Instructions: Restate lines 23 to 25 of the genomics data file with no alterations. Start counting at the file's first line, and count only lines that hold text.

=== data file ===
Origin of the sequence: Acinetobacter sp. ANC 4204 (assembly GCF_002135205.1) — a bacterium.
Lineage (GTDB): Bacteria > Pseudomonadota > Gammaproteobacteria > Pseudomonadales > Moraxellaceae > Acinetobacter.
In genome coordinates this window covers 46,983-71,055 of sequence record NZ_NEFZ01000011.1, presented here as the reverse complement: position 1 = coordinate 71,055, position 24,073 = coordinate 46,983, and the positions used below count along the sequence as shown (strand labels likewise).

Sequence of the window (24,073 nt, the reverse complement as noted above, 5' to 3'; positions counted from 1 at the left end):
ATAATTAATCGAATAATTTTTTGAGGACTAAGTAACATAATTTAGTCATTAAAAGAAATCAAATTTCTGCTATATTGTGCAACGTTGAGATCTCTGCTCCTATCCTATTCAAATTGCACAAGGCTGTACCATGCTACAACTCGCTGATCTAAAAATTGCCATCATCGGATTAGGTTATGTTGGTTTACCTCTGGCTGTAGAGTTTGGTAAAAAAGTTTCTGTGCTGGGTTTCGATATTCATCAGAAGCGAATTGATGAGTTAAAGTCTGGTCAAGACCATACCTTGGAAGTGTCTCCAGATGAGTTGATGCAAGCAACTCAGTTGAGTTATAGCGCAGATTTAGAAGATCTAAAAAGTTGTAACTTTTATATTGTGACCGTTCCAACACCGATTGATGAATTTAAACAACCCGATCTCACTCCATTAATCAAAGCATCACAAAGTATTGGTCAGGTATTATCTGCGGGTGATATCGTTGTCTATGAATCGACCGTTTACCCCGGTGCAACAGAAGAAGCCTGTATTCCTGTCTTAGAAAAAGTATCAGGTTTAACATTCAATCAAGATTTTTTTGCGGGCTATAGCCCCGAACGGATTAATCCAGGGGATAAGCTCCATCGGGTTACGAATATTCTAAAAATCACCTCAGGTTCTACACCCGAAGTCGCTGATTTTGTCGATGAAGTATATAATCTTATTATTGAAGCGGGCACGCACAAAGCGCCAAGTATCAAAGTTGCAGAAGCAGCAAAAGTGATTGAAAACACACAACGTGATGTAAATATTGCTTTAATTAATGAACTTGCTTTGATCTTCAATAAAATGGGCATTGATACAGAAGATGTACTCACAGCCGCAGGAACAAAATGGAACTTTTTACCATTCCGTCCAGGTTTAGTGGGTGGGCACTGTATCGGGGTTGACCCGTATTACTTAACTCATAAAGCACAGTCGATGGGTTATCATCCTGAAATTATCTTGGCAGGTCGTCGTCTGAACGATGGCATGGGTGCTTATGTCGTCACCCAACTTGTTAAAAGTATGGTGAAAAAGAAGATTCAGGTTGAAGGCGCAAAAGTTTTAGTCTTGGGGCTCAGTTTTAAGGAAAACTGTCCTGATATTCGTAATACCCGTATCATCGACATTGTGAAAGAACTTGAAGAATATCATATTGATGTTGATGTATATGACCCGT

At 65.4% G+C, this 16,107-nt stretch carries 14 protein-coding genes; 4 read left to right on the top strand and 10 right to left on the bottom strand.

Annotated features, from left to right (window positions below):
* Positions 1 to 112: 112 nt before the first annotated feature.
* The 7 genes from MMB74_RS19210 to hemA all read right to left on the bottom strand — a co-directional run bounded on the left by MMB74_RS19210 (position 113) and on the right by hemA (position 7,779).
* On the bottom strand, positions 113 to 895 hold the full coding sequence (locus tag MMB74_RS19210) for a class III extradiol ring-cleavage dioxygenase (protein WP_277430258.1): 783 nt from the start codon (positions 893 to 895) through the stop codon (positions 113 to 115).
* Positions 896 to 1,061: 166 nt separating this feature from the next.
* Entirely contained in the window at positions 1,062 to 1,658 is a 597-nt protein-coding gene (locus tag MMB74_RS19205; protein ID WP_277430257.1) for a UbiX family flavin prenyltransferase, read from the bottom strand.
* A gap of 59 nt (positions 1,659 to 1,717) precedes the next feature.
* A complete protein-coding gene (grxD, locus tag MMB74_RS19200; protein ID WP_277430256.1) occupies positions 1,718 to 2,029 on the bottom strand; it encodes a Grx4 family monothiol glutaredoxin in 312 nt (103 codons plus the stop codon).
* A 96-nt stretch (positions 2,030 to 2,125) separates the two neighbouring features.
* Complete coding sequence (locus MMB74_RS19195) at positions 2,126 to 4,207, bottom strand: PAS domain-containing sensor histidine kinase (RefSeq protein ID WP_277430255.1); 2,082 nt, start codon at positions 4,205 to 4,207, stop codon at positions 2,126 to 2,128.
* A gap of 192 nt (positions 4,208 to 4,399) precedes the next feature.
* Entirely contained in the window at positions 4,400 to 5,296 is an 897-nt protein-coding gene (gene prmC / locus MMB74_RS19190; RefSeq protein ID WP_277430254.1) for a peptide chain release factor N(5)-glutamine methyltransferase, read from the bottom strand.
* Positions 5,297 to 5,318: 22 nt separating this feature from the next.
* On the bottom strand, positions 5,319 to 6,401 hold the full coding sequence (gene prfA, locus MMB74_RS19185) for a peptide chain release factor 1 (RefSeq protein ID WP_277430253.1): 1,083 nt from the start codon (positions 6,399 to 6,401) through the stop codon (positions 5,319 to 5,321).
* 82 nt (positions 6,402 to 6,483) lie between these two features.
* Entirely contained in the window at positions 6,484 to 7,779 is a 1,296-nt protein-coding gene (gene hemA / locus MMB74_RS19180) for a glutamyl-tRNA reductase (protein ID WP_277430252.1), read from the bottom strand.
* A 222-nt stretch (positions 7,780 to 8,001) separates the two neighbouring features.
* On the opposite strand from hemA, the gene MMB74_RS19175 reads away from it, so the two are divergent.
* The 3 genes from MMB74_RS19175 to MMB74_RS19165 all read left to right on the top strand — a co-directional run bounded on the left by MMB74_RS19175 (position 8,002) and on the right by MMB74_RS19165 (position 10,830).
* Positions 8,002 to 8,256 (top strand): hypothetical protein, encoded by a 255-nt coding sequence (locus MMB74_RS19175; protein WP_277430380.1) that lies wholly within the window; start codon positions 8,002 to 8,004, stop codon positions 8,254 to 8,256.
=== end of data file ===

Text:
* A 222-nt stretch (positions 7,780 to 8,001) separates the two neighbouring features.
* On the opposite strand from hemA, the gene MMB74_RS19175 reads away from it, so the two are divergent.
* The 3 genes from MMB74_RS19175 to MMB74_RS19165 all read left to right on the top strand — a co-directional run bounded on the left by MMB74_RS19175 (position 8,002) and on the right by MMB74_RS19165 (position 10,830).